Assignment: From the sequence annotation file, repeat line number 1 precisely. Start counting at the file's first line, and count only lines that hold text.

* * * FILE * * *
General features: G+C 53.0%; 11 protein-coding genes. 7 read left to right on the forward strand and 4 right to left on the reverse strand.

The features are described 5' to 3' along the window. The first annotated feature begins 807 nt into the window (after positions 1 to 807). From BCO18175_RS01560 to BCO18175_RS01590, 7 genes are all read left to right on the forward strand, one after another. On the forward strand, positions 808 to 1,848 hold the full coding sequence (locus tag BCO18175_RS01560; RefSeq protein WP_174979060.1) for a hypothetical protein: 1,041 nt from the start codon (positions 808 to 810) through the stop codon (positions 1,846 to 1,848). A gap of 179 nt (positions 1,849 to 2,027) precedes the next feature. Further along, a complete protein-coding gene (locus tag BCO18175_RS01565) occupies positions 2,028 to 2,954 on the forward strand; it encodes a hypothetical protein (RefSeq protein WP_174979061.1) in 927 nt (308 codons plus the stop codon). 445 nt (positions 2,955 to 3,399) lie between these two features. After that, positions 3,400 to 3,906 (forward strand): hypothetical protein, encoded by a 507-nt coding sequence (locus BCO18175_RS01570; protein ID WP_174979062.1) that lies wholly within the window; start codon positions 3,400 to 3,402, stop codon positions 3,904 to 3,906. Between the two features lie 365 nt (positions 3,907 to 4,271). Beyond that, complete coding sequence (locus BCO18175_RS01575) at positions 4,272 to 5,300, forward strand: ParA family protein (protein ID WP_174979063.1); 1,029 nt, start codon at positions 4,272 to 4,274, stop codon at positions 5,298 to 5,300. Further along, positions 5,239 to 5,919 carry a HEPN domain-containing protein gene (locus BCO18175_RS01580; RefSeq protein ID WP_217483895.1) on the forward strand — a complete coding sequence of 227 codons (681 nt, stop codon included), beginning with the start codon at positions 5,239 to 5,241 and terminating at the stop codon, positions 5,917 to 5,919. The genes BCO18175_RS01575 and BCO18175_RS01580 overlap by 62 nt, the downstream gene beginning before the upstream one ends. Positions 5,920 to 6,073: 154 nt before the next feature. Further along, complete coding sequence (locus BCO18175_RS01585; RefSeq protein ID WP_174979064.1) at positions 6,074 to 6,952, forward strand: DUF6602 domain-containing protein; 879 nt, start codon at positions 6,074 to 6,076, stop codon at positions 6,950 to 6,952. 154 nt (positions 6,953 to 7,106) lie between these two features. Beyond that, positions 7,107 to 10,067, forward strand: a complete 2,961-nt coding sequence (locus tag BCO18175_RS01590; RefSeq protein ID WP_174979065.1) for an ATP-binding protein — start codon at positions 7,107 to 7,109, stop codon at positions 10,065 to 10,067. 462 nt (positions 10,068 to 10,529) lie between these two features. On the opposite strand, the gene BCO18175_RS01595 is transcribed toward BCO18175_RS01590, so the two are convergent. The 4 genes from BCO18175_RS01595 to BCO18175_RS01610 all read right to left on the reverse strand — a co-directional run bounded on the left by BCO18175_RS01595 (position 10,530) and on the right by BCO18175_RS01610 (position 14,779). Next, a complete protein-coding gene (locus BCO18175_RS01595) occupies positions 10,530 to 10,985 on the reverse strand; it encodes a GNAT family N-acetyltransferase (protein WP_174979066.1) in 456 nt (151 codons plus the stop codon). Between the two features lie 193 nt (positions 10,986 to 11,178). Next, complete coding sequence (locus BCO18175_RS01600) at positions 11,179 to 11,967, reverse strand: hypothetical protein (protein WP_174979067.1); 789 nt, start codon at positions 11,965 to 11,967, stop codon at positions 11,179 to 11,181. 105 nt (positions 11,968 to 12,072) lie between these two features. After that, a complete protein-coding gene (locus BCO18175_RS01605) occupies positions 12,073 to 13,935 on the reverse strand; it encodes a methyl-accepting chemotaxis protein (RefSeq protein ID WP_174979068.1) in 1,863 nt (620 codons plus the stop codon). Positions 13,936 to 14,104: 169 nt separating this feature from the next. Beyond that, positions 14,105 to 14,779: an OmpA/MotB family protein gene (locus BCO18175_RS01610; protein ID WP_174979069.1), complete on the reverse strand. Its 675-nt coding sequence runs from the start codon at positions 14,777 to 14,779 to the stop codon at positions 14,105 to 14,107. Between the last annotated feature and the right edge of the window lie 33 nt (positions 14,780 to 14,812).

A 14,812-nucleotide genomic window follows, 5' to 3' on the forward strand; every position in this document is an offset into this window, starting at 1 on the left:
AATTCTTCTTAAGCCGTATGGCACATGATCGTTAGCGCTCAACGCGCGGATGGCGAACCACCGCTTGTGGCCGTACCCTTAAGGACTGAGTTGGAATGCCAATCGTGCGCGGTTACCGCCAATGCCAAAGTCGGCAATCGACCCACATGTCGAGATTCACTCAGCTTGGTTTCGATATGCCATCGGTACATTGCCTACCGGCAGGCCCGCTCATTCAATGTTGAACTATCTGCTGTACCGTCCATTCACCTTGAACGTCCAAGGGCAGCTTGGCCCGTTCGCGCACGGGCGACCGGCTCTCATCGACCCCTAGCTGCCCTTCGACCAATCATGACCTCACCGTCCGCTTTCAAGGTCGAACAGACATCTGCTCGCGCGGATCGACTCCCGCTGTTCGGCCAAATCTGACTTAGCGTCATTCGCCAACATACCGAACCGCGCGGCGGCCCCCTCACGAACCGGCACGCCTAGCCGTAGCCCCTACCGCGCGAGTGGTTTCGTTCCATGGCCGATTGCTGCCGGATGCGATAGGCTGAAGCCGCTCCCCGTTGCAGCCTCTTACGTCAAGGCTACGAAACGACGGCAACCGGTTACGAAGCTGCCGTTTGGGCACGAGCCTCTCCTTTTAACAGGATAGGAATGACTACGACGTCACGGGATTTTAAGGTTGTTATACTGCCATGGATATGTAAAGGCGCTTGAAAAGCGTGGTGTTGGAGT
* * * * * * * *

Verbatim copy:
General features: G+C 53.0%; 11 protein-coding genes. 7 read left to right on the forward strand and 4 right to left on the reverse strand.